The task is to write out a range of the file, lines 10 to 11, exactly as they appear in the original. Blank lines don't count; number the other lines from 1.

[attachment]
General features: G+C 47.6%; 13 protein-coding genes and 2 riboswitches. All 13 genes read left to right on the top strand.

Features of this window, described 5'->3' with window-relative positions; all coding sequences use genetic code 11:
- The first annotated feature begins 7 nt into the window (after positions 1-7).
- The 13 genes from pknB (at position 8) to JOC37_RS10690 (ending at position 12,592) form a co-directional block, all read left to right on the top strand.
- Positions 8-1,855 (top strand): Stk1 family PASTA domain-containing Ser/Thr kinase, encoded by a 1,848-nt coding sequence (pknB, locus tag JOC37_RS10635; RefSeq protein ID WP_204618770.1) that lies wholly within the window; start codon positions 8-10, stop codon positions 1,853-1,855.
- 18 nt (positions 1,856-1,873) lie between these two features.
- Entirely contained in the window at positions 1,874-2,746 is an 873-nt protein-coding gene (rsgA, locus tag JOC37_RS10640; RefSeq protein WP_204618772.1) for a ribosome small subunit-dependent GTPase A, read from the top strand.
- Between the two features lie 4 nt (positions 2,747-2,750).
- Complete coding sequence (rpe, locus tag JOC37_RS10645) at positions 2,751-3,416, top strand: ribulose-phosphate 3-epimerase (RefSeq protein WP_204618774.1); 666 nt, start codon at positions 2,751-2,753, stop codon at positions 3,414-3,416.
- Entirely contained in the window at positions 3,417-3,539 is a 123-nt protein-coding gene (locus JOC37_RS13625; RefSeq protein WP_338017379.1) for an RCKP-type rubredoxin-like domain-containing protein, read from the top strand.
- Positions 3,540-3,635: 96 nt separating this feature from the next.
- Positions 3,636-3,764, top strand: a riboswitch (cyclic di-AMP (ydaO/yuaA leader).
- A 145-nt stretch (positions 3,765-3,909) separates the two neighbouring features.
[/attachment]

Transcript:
- Entirely contained in the window at positions 3,417-3,539 is a 123-nt protein-coding gene (locus JOC37_RS13625; RefSeq protein WP_338017379.1) for an RCKP-type rubredoxin-like domain-containing protein, read from the top strand.
- Positions 3,540-3,635: 96 nt separating this feature from the next.